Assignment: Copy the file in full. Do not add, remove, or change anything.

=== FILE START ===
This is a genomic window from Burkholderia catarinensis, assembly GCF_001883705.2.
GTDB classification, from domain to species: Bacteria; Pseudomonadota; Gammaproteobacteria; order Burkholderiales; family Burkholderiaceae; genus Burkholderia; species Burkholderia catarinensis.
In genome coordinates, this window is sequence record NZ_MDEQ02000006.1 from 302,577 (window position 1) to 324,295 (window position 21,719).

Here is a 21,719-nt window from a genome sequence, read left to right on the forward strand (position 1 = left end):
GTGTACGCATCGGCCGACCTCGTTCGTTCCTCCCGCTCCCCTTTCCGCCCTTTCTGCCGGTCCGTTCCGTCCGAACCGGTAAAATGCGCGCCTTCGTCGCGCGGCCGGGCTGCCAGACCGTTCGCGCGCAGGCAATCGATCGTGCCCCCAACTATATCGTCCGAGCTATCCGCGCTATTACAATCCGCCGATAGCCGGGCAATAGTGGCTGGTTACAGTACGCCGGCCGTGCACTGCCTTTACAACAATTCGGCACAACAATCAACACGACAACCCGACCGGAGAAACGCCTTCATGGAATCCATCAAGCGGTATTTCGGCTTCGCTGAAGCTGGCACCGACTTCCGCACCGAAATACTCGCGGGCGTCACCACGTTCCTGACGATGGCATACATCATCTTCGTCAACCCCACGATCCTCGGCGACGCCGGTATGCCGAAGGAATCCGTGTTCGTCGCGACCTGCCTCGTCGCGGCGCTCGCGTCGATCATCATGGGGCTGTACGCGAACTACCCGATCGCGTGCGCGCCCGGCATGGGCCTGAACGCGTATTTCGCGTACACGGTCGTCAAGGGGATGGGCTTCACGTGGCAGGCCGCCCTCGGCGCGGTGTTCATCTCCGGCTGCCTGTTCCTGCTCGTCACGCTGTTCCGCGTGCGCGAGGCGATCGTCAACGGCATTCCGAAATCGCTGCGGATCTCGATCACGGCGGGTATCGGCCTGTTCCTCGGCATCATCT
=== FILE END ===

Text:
This is a genomic window from Burkholderia catarinensis, assembly GCF_001883705.2.
GTDB classification, from domain to species: Bacteria; Pseudomonadota; Gammaproteobacteria; order Burkholderiales; family Burkholderiaceae; genus Burkholderia; species Burkholderia catarinensis.
In genome coordinates, this window is sequence record NZ_MDEQ02000006.1 from 302,577 (window position 1) to 324,295 (window position 21,719).

Here is a 21,719-nt window from a genome sequence, read left to right on the forward strand (position 1 = left end):
GTGTACGCATCGGCCGACCTCGTTCGTTCCTCCCGCTCCCCTTTCCGCCCTTTCTGCCGGTCCGTTCCGTCCGAACCGGTAAAATGCGCGCCTTCGTCGCGCGGCCGGGCTGCCAGACCGTTCGCGCGCAGGCAATCGATCGTGCCCCCAACTATATCGTCCGAGCTATCCGCGCTATTACAATCCGCCGATAGCCGGGCAATAGTGGCTGGTTACAGTACGCCGGCCGTGCACTGCCTTTACAACAATTCGGCACAACAATCAACACGACAACCCGACCGGAGAAACGCCTTCATGGAATCCATCAAGCGGTATTTCGGCTTCGCTGAAGCTGGCACCGACTTCCGCACCGAAATACTCGCGGGCGTCACCACGTTCCTGACGATGGCATACATCATCTTCGTCAACCCCACGATCCTCGGCGACGCCGGTATGCCGAAGGAATCCGTGTTCGTCGCGACCTGCCTCGTCGCGGCGCTCGCGTCGATCATCATGGGGCTGTACGCGAACTACCCGATCGCGTGCGCGCCCGGCATGGGCCTGAACGCGTATTTCGCGTACACGGTCGTCAAGGGGATGGGCTTCACGTGGCAGGCCGCCCTCGGCGCGGTGTTCATCTCCGGCTGCCTGTTCCTGCTCGTCACGCTGTTCCGCGTGCGCGAGGCGATCGTCAACGGCATTCCGAAATCGCTGCGGATCTCGATCACGGCGGGTATCGGCCTGTTCCTCGGCATCATCT